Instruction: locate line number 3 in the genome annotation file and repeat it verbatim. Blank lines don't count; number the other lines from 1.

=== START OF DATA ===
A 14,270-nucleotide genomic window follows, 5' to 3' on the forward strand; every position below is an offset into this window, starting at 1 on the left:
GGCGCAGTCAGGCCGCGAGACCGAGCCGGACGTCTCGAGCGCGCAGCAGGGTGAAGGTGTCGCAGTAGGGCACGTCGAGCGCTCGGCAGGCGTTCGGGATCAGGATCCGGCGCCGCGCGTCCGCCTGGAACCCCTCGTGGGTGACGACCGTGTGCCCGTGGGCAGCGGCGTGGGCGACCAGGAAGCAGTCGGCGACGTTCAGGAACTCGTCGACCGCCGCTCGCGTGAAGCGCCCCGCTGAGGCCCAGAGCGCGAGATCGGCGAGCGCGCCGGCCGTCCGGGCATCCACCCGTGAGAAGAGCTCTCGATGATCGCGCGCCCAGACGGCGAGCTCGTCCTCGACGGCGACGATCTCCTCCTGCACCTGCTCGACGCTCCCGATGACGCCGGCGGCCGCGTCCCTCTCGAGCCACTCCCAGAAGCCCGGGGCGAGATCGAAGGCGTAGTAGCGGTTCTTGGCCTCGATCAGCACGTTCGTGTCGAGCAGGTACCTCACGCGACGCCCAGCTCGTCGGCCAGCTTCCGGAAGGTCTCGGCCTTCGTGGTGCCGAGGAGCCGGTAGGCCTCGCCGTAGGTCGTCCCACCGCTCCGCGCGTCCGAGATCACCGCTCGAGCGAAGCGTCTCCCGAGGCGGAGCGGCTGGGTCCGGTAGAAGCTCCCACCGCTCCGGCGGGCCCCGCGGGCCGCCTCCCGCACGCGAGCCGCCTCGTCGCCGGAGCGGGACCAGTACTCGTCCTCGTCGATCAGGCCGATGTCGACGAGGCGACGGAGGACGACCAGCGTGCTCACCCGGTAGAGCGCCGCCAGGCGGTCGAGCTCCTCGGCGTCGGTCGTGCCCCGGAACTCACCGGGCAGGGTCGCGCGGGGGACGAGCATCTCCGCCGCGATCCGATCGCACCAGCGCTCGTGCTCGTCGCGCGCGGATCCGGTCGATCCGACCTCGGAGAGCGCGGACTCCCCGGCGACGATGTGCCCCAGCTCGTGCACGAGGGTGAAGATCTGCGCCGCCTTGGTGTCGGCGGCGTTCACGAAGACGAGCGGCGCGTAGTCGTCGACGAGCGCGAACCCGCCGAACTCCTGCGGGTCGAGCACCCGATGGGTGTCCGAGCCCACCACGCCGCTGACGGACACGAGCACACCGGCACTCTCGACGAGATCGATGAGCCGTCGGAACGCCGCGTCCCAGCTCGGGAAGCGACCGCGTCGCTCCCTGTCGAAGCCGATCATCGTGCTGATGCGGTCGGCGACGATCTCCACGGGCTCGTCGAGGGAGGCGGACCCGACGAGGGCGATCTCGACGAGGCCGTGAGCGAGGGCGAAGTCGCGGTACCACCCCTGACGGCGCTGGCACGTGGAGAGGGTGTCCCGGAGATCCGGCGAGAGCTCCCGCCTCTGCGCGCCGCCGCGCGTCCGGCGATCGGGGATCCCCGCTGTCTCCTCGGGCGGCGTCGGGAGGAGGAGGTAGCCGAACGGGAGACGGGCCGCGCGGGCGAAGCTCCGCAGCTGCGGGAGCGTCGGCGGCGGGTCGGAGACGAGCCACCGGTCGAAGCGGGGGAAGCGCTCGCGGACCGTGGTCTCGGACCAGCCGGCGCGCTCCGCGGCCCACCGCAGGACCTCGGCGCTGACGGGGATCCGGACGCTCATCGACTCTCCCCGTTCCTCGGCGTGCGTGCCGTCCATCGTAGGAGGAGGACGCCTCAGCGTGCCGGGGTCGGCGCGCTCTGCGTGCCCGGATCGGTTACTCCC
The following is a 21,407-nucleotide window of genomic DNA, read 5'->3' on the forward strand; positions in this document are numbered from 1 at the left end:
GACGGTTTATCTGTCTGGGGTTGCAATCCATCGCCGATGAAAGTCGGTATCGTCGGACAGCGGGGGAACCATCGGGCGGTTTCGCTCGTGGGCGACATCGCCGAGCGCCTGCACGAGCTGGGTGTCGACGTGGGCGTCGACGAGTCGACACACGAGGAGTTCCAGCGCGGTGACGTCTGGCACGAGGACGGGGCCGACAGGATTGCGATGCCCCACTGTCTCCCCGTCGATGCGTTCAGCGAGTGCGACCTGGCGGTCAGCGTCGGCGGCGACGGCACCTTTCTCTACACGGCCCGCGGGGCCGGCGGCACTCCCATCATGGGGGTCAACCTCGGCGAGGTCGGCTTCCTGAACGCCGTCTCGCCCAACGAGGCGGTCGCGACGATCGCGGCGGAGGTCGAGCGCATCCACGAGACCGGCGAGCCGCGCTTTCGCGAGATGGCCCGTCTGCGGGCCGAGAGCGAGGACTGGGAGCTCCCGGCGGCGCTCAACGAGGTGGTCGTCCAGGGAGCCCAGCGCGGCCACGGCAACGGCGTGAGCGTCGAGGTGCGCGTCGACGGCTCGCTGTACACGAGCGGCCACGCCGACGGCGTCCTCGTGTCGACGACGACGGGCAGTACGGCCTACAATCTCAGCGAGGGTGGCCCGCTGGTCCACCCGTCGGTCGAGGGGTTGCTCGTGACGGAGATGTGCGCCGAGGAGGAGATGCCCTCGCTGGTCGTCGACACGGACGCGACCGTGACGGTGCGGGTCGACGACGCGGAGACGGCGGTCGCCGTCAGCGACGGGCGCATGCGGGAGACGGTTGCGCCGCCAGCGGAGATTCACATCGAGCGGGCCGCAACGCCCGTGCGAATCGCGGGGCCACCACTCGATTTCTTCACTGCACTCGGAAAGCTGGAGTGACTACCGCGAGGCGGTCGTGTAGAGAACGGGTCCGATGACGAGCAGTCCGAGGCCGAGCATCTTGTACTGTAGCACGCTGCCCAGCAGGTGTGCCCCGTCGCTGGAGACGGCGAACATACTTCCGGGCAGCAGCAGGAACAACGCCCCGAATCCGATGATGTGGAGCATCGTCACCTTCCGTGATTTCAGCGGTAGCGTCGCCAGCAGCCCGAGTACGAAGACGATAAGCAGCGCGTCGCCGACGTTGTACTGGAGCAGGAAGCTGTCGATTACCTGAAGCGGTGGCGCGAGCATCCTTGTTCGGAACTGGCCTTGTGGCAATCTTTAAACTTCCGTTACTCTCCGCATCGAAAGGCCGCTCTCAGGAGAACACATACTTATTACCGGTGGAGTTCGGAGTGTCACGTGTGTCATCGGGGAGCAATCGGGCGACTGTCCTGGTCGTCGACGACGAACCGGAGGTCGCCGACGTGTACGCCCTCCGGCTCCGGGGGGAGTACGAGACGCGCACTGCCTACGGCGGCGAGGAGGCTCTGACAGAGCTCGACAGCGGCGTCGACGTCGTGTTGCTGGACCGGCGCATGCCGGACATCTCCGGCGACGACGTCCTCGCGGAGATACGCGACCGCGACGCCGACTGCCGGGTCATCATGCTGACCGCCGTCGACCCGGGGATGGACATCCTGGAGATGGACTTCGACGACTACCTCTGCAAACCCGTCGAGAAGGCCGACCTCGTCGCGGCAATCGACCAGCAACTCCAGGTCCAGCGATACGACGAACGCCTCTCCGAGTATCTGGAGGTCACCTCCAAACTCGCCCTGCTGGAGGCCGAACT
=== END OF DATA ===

The following is a 21,407-nucleotide window of genomic DNA, read 5'->3' on the forward strand; positions in this document are numbered from 1 at the left end: